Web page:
Europe is the cradle of many dog breeds which were formed from free-breeding village dogs living in Europe for many millenia. These dogs adapted to the cold winters of Scandanavia and the hot summers of Spain, and they also, over time, found many ways to be useful to the humans they lived near. Some became hunters of everything from boar to squirrels while others became talented sheep herders, guardians, or just companions. Some of these dogs eventually became the founders of many popular dog breeds today, though most village dogs just continued living on as free-breeding village dogs even after the formation of modern breeds. Now they are found mostly in southern and eastern Europe.
Related Breeds
American Village Dog
Cousin breed
Southeast Asian Island Village Dog
Cousin breed

Some images and text courtesy of the AKC, used with permission.

Explore more

Swipe left and right to explore more results, or choose a category below

World Map

>
See where in the world Goldie came from.

Health

>
We have tested Goldie for over 160 genetic health conditions to alert her owner to potential issues before they strike.

Traits

>
Genes for coat color and type, body size and shape, and other characteristics.

Maternal Haplotype

>
Through the DNA inherited from Goldie’s mother we can trace her ancestry back to where dogs and people first became friends. Find out how far Goldie’s family has traveled.

Paternal Haplotype

>
The Y-Chromosome is only passed down from father to son. Goldie’s DNA includes a story of where her father’s ancestors came from. We’ll show you more about how we categorize his ancestors all based of the science of genetics.

What’s your dog’s story?

Now that you have explored what’s behind Goldie find out what your dog’s DNA has to tell you. Embark tells you more about your dog than you ever thought possible. Are you ready? Let’s go!

Through Goldie’s mitochondrial DNA we can trace her mother’s ancestry back to where dogs and people first became friends. This map helps you visualize the routes that her ancestors took to your home. Their story is described below the map.

Haplogroup

B1

Haplotype

B1b

Map

B1

Goldie’s Haplogroup

B1 is the second most common maternal lineage in breeds of European or American origin. It is the female line of the majority of Golden Retrievers, Basset Hounds, and Shih Tzus, and about half of Beagles, Pekingese and Toy Poodles. This lineage is also somewhat common among village dogs that carry distinct ancestry from these breeds. We know this is a result of B1 dogs being common amongst the European dogs that their conquering owners brought around the world, because nowhere on earth is it a very common lineage in village dogs. It even enables us to trace the path of (human) colonization: Because most Bichons are B1 and Bichons are popular in Spanish culture, B1 is now fairly common among village dogs in Latin America.

B1b

Goldie’s Haplotype

Part of the large B1 haplogroup, we see this haplotype in village dogs across the world, including those from Central America, the Middle East, South Asia, and the French Polynesian Islands. Among the 31 breed dogs we see it in, we see it in Poodles, Otterhounds, and Labrador Retrievers. It is also our most commonly-sampled Golden Retriever haplotype!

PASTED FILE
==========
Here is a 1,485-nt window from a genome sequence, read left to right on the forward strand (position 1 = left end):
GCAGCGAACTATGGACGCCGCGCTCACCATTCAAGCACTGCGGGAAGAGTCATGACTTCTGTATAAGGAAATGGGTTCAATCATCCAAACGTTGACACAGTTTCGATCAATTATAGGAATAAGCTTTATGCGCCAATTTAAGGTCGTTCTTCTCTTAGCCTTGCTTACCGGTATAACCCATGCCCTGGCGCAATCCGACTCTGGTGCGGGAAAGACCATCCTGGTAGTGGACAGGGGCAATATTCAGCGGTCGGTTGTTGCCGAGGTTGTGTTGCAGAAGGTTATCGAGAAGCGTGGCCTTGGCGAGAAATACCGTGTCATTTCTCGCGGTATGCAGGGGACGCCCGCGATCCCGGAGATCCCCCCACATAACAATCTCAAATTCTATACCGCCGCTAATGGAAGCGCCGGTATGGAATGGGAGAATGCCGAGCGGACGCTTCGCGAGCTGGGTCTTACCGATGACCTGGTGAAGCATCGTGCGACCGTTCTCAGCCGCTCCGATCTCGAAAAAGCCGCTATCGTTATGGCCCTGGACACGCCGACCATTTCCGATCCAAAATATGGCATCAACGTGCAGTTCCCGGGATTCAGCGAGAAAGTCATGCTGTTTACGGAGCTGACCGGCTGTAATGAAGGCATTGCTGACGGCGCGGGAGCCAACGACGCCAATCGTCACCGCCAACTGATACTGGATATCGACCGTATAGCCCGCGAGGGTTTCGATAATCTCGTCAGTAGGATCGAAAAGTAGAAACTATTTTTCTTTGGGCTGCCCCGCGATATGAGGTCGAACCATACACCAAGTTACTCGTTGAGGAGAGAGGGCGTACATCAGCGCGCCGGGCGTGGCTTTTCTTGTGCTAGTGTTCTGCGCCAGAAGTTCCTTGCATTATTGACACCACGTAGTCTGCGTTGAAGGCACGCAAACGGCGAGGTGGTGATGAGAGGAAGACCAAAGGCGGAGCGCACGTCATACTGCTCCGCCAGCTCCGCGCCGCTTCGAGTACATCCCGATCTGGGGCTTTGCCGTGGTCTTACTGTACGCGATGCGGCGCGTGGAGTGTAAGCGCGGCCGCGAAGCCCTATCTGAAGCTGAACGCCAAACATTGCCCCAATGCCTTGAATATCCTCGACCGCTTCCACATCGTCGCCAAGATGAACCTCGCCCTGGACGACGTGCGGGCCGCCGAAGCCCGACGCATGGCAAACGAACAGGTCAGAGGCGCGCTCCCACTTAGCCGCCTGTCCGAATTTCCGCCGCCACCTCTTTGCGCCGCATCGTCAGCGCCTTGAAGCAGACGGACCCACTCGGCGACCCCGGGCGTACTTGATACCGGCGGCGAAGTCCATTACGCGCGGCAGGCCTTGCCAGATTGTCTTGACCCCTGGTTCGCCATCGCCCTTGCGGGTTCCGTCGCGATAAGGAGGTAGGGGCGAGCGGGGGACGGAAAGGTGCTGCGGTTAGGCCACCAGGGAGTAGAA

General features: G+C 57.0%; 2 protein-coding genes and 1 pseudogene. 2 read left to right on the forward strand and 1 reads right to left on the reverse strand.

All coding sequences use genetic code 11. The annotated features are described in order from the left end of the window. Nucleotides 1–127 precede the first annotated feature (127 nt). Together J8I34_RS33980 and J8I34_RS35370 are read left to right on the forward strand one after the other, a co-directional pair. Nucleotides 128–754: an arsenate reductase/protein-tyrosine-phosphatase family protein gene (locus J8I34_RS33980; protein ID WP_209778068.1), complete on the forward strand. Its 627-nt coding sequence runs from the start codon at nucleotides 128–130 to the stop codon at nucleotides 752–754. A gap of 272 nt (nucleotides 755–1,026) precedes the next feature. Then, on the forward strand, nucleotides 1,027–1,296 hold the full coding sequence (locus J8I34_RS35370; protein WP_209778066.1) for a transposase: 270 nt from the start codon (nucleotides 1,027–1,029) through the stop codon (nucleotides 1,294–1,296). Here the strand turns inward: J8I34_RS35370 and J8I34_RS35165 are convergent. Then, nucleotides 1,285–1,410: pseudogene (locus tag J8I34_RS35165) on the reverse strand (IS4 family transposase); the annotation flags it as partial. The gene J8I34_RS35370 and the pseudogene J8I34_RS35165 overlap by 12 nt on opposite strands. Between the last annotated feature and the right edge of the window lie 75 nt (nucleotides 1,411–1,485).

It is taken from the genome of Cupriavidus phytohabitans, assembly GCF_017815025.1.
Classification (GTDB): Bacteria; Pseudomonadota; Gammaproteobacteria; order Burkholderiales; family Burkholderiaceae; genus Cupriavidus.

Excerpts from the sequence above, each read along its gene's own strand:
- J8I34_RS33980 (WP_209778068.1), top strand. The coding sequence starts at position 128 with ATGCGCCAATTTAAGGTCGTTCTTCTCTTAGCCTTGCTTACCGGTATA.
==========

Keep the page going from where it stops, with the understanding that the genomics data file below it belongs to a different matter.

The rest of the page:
Some other Embark dogs with this haplotype:

The B1 haplogroup can be found in village dogs like the Peruvian Village Dog, pictured above.

Explore more

Swipe left and right to explore more results, or choose a category below

World Map

>
See where in the world Goldie came from.

Health

>
We have tested Goldie for over 160 genetic health conditions to alert her owner to potential issues before they strike.

Traits

>
Genes for coat color and type, body size and shape, and other characteristics.

Breed Families

>
Dog breeds have been created over time for work and companionship. Find out about other dog breeds related to the breeds found in Goldie.

Paternal Haplotype

>
The Y-Chromosome is only passed down from father to son. Goldie’s DNA includes a story of where her father’s ancestors came from. We’ll show you more about how we categorize his ancestors all based of the science of genetics.

What’s your dog’s story?

Now that you have explored what’s behind Goldie find out what your dog’s DNA has to tell you. Embark tells you more about your dog than you ever thought possible. Are you ready? Let’s go!

This 'Paternal Haplotype' tab is for deep ancestral lineage going back thousands of years.

For recent ancestry—"What breeds did my dog inherit from her mom and dad?"—please refer to the Breed or Summary tab and the Family Tree tab.

The Paternal Haplotype refers to a dog’s deep ancestral lineage stretching back thousands of years, before there were any distinct breeds of dog. We determine the Paternal Haplotype by looking at a dog’s Y-chromsome—but not all dogs have Y-chromosomes!

Why can’t we show Paternal Haplotype results for female dogs?

All dogs have two sex chromosomes. Female dogs have two X-chromosomes (XX) and male dogs have one X-chromosome and one Y-chromosome (XY). When having offspring, female (XX) dogs always pass an X-chromosome to their puppy. Male (XY) dogs can pass either an X or a Y-chromosome—if the puppy receives an X-chromosome from its father then it will be a female (XX) puppy and if it receives a Y-chromosome then it will be a male (XY) puppy. As you can see, Y-chromosomes are passed down from a male dog only to its male offspring.

Since Goldie is a female (XX) dog, she has no Y-chromosome for us to analyze and determine a paternal haplotype.

Explore more

Swipe left and right to explore more results, or choose a category below

World Map

>
See where in the world Goldie came from.

Health

>
We have tested Goldie for over 160 genetic health conditions to alert her owner to potential issues before they strike.

Traits

>
Genes for coat color and type, body size and shape, and other characteristics.

Breed Families

>
Dog breeds have been created over time for work and companionship. Find out about other dog breeds related to the breeds found in Goldie.

Maternal Haplotype

>
Through the DNA inherited from Goldie’s mother we can trace her ancestry back to where dogs and people first became friends. Find out how far Goldie’s family has traveled.

What’s your dog’s story?

Now that you have explored what’s behind Goldie find out what your dog’s DNA has to tell you. Embark tells you more about your dog than you ever thought possible. Are you ready? Let’s go!